I spotted the bird in these photos while birding along the coast in Monterey recently and, in the bright sunlight, managed to get a few decent photos.  (As I've said before, I'm not much of a photographer, but I do try!)

Gnatcatchers are agile and quick, almost constantly in motion as they move through trees and shrubs gleaning tiny insects from leaves and bark.

Blue-gray Gnatcatchers range across much of the United States, though many populations are migratory.  He…

Pine Siskins!! In My Very Own Backyard!

One of the greatest things about being a new homeowner, for me as a naturalist, has been having the space and freedom to cater to the wild birds by landscaping with native plants, installing nest boxes and setting up a bird feeding station.  Now, I watch with a smile as flocks of House Finches, American and Lesser Goldfinches, and White-crowned Sparrows show up each morning to patronize my birdfeeders.  Mourning Doves clean up seed that falls to the ground, and a few Golden-crowned Sparrows and Dark-eyed Juncos round out the assemblage.  Yellow-rumped Warblers visit the birdbaths, while American Robins and Cedar Waxwings perch at a distance in the pecan tree.  But of course, as a birder, I always want to see more birds and new species, and occasionally, something really amazing comes along, like the Peregrine Falcon that visited last week.  I have, in the back of my mind, a list of less common birds that could someday turn up at my backyard feeders, birds that are just within the real…

North America's Darling: The Diminutive Downy Woodpecker

Found in every state in the continental United States as well as in most Canadian provinces, the Downy Woodpecker (Dryobates pubescens) is certainly a crowd favorite.  Downies favor open woodlands, particularly deciduous forests along streams, but take readily to parks and backyards landscaped with a variety of deciduous trees; in many parts of their range, Downy Woodpeckers are the most likely woodpecker species to visit backyard feeders.  And with the distinction of being North America's smallest woodpecker, this diminutive darling is an undeniably "cute" bird.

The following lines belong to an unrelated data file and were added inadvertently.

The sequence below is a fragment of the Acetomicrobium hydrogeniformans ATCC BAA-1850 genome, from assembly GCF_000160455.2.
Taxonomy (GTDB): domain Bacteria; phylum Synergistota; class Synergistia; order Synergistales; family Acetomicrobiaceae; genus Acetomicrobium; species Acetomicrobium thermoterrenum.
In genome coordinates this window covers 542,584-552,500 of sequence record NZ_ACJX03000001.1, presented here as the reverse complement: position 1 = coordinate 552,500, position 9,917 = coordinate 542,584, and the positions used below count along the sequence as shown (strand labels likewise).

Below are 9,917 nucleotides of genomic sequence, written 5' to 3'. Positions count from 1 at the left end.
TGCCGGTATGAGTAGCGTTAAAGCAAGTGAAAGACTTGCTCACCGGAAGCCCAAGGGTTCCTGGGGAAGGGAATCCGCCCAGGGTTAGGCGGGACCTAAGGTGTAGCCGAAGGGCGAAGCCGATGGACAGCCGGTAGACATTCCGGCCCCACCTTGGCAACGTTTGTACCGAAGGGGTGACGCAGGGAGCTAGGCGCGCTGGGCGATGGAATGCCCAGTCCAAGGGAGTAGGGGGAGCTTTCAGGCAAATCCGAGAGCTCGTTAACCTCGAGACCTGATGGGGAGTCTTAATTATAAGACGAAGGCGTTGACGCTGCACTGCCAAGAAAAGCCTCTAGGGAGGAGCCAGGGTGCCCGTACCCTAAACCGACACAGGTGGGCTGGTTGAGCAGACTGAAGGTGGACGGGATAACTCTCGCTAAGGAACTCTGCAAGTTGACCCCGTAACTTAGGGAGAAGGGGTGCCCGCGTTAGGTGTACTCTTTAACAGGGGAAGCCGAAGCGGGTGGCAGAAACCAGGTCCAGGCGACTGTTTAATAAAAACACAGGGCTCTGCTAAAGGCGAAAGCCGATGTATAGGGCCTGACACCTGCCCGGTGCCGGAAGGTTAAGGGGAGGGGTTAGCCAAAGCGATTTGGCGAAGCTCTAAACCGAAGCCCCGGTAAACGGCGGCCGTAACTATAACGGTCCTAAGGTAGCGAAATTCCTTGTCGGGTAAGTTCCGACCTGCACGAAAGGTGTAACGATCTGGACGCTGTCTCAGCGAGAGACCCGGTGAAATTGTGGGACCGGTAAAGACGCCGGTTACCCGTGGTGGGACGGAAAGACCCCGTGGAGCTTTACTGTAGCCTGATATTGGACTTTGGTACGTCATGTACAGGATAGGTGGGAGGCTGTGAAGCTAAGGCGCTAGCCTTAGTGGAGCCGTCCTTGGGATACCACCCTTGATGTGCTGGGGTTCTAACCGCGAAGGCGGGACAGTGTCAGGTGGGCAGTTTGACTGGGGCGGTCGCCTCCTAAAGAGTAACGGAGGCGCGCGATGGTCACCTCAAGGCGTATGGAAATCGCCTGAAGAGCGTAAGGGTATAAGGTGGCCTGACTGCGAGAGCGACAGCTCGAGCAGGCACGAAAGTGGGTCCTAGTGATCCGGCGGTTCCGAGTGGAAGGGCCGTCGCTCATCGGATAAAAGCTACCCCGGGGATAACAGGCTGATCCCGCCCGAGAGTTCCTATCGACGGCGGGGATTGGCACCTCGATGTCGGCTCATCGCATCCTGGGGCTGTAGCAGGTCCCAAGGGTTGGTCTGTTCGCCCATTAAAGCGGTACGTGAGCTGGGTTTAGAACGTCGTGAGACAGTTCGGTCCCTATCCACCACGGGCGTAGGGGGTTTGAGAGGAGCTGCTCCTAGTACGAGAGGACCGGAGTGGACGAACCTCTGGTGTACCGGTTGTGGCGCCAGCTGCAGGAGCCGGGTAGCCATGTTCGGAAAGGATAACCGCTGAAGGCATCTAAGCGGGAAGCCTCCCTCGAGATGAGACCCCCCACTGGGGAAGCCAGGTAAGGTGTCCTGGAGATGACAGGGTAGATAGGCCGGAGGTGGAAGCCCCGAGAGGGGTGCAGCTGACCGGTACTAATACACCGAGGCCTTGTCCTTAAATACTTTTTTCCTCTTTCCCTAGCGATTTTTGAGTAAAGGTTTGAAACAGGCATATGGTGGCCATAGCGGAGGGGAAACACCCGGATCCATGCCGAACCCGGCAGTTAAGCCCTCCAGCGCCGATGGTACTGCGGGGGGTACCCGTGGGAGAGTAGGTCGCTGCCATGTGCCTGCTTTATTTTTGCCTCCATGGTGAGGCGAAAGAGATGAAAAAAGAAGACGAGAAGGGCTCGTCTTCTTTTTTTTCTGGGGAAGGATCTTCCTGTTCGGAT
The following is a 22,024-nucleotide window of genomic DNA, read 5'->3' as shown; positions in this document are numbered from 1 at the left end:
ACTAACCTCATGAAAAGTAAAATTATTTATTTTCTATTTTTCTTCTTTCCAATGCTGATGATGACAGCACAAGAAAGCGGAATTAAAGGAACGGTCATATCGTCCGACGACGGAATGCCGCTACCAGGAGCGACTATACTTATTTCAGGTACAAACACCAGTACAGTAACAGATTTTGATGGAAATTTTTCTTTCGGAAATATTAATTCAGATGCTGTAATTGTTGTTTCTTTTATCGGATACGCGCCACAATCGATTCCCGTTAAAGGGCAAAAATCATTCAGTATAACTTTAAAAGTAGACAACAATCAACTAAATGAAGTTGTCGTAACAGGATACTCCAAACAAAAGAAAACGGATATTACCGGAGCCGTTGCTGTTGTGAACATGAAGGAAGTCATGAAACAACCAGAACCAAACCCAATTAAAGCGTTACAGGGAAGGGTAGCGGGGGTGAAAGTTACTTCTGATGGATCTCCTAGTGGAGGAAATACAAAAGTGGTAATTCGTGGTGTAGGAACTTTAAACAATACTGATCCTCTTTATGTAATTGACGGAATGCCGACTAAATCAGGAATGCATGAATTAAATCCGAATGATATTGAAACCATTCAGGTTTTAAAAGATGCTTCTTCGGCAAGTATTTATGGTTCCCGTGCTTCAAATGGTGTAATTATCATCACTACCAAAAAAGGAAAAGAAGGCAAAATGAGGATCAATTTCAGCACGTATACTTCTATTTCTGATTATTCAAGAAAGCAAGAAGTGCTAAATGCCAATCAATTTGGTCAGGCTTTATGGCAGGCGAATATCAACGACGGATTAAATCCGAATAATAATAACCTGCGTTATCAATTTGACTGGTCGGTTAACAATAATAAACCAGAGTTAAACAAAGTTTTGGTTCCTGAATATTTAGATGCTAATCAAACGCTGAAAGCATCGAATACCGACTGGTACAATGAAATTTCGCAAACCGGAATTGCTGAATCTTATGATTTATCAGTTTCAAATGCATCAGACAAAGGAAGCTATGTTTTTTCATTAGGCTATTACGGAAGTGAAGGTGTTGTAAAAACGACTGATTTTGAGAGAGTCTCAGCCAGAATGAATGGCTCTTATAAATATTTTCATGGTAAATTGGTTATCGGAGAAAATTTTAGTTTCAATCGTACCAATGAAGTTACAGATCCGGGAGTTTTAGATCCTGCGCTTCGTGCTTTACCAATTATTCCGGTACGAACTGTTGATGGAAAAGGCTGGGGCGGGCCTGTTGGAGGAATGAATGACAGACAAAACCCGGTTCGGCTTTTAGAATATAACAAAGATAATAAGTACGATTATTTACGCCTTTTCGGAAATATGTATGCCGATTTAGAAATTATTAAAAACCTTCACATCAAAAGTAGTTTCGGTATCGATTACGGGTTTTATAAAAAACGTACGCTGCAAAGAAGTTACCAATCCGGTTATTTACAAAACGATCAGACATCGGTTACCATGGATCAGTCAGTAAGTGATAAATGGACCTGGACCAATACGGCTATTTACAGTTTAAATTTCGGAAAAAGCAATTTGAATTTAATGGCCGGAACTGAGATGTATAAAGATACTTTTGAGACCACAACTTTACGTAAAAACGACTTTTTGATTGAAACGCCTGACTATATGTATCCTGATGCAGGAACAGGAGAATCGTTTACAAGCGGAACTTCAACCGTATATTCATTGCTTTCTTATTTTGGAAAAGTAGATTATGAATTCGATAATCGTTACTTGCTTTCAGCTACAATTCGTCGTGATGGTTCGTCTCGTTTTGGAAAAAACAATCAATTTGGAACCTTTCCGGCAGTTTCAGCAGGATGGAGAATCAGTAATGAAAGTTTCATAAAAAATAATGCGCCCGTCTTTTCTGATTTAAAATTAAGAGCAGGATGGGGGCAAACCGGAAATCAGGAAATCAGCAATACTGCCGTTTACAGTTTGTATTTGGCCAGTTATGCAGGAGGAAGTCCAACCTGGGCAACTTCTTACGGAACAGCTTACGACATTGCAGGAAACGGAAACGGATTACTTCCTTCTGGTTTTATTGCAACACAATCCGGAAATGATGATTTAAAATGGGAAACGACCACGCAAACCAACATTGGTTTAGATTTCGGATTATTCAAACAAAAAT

In my neck of the woods San Joaquin Valley oak savanna, Downy Woodpeckers stick pretty closely to riparian areas: forest fragments along the Merced, Tuolumne, Stanislaus and San Joaquin Rivers offer suitable habitat, along with shrubby areas along Dry Creek, Del Puerto Canyon Creek, and other creeks and wetland areas with willows and deciduous trees.  Since my town is situated miles from the nearest river, plant…

The Unfading Beauty of a Gentle and Quiet Winter

There is no quiet like the stillness that comes with a dense early morning fog, a heavy blanket of gray mist wrapped snugly around the immediate world, insulating and isolating.  Sounds come through faintly, if at all, heard as if from a great distance.  There is no sunrise, just a gradual lightening as the day dawns and the very atmosphere, rather than the sky, fades from slate, to smoke, to silver and pearl.

Squinting into an enshrouding mist, eyes stinging with cold, shapes begin to appear: Tundra Swans glide elegantly, silently past; Northern Harriers course low over leaden water; a White-tailed Kite perches motionless, nearly invisible, a study of black-on-white-on-gray.

The seasons in central California are unique.  In many parts of the temperate world, the dazzling brilliance of ruddy autumn fades into the piercing cold of a white winter as wild storms blow, blizzards rage, trees bend beneath the weight of snow, and ice chokes waterways.  But not so here.  In the unique Mediter…